Eddie the Dog and Blue Bayou Cat, Pan Dimensional Beings

I prefer to visit houses that have animals or children in them, of course humans too, this means I might get a hot beverage.  This weekend I was reunited with my brother’s cohabiters.  feb2017-138We bonded. But I didn’t feed them so it was brief. Spanning pan dimensions requires the intake of lots of fuel after all (and naps, preferably in the sun) so they aren’t being rude when they ask for food, just expedient.

What we bring to what we see.

allegory in art

When we make a snap judgement about what we see, we are being human.

day four

the way we perceive, how we perceive, what we perceive, is it’s manipulation art?

Is the frame we put around a picture, the duration of a performance, the context, are these the things that make it digestible? And within what we can bare to see and experience, the difference between entertainment, distraction and trauma?

I’ve been having a hard time with Facebook and the spectrum of information it assaults one with, this was even before I started chronicling my recovery from a fall. I have posted a picture of my face next to a piece of art  everyday.  (Doing this was my son’s suggestion.  He is a Vancouver artist, Linton Murphy).   I have joined the fray as it were with my posts.  I have no idea how many people are screening me from their news feed now. Ha!

Having a concussion has been interesting.  I have enjoyed an increased sensitivity to colour, while I am more exhausted by the rigours of conversation, preferring cats, dogs and small children to most adults except for the ones who are physically emotive.  People who have hugged me:  A technician who spent a lot of time talking about how she loves her children (while prodding me with an ultrasound device) and the effect of war and poverty on her mother in her home country;   The receptionist at the doctor’s;  The nurse’s assistant from the Philippines who helped me wash my cuts at the hospital. My daughter, her mother-in-law, my son-in-law, my upstairs tenant…  I am not an emotive person normally, nor a hugger. Moments outside watching dramatic cloud formations and being transfixed by awesomeness, for lack of a better word. As it wanes the usualness of my space and my expectations is settling in.  Some changes.  Some.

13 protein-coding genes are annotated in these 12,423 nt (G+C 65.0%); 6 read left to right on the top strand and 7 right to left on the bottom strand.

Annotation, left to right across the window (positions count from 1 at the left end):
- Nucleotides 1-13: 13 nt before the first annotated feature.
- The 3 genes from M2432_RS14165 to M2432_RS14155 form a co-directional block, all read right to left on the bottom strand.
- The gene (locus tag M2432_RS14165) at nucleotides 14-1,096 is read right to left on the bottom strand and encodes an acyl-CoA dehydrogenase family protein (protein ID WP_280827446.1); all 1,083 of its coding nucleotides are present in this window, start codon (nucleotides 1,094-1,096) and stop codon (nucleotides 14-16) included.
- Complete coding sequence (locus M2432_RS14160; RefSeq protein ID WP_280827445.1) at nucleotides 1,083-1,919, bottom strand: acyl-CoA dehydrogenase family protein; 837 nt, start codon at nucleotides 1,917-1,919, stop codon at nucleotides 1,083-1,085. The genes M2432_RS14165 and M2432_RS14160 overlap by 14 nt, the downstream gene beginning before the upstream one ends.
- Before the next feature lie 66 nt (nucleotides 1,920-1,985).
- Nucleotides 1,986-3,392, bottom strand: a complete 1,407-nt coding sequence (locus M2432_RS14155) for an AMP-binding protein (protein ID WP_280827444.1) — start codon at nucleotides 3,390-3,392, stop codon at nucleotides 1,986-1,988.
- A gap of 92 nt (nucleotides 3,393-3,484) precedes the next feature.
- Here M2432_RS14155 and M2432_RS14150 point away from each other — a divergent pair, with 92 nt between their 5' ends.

Sunday with Wednesday the dog!

On Sunday I got to look after Wednesday. She was a rescue. She had been used to breed puppies. Now she lives with lovely Chaase and Meagan who were away for the day to watch the Pride Parade. Toronto is hosting International Pride Week!

Wednesday would not chill out and just watch t.v. At one point she did have a nap (as did I) in the backyard but in view of the car.

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She just wanted to check over and over…

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She ran around a bit…

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but it always lead to the door.

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Food was a distraction.

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But before long she wanted to check again…

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She looks like an Ewok!

She knew they wouldn’t leave the car… Dogs are more like little children than cats, even when they are smaller than a cat. I remembered a very young child in my care for the first time would have behaved in the same way.

Poor pet was exhausted. She fell asleep under the kitchen table shortly after they arrived. That little dog can snore!

A Poem A Day, Day Twenty-six

Neighbours

There was garbage in the middle of the road and a crow had stopped to eat it
when she was stuck
by a car.
Her mate
swooped by her
pulling at her black wings
trying to revive her, cawing.
Soon the tree in my front yard was full of black, cawing crows.

Over and over a crow would fly over her
all of the rest of them cawing,
heads back as if gulping
some invisible rain,
while random cars made less of her each time they edged over the line.

Eventually
the traffic lessened and
there was nothing left of her
and the tree emptied of
crows.

I tryed to tell a neighbour about it but before I could she said, “I HATE crows!”